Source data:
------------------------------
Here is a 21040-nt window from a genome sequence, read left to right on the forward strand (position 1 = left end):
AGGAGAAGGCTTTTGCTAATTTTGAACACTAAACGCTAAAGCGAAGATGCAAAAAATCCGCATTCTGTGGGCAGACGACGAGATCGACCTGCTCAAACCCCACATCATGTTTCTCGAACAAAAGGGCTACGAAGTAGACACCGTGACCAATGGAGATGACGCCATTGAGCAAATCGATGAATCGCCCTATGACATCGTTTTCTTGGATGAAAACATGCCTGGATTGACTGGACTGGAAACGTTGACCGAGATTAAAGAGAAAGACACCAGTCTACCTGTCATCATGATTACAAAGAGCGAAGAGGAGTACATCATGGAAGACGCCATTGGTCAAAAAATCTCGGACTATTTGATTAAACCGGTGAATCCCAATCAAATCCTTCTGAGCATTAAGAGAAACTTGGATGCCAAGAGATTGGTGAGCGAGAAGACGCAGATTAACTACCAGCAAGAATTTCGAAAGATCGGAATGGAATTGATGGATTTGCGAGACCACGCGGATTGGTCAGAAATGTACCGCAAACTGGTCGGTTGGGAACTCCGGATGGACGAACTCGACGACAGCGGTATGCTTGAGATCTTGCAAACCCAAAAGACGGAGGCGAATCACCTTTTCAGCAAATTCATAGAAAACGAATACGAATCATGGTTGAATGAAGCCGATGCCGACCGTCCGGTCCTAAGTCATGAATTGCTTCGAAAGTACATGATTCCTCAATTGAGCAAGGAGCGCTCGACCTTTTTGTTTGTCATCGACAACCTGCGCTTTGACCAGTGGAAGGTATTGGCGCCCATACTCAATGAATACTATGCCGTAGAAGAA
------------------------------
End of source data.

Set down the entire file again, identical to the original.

Here is a 21040-nt window from a genome sequence, read left to right on the forward strand (position 1 = left end):
AGGAGAAGGCTTTTGCTAATTTTGAACACTAAACGCTAAAGCGAAGATGCAAAAAATCCGCATTCTGTGGGCAGACGACGAGATCGACCTGCTCAAACCCCACATCATGTTTCTCGAACAAAAGGGCTACGAAGTAGACACCGTGACCAATGGAGATGACGCCATTGAGCAAATCGATGAATCGCCCTATGACATCGTTTTCTTGGATGAAAACATGCCTGGATTGACTGGACTGGAAACGTTGACCGAGATTAAAGAGAAAGACACCAGTCTACCTGTCATCATGATTACAAAGAGCGAAGAGGAGTACATCATGGAAGACGCCATTGGTCAAAAAATCTCGGACTATTTGATTAAACCGGTGAATCCCAATCAAATCCTTCTGAGCATTAAGAGAAACTTGGATGCCAAGAGATTGGTGAGCGAGAAGACGCAGATTAACTACCAGCAAGAATTTCGAAAGATCGGAATGGAATTGATGGATTTGCGAGACCACGCGGATTGGTCAGAAATGTACCGCAAACTGGTCGGTTGGGAACTCCGGATGGACGAACTCGACGACAGCGGTATGCTTGAGATCTTGCAAACCCAAAAGACGGAGGCGAATCACCTTTTCAGCAAATTCATAGAAAACGAATACGAATCATGGTTGAATGAAGCCGATGCCGACCGTCCGGTCCTAAGTCATGAATTGCTTCGAAAGTACATGATTCCTCAATTGAGCAAGGAGCGCTCGACCTTTTTGTTTGTCATCGACAACCTGCGCTTTGACCAGTGGAAGGTATTGGCGCCCATACTCAATGAATACTATGCCGTAGAAGAA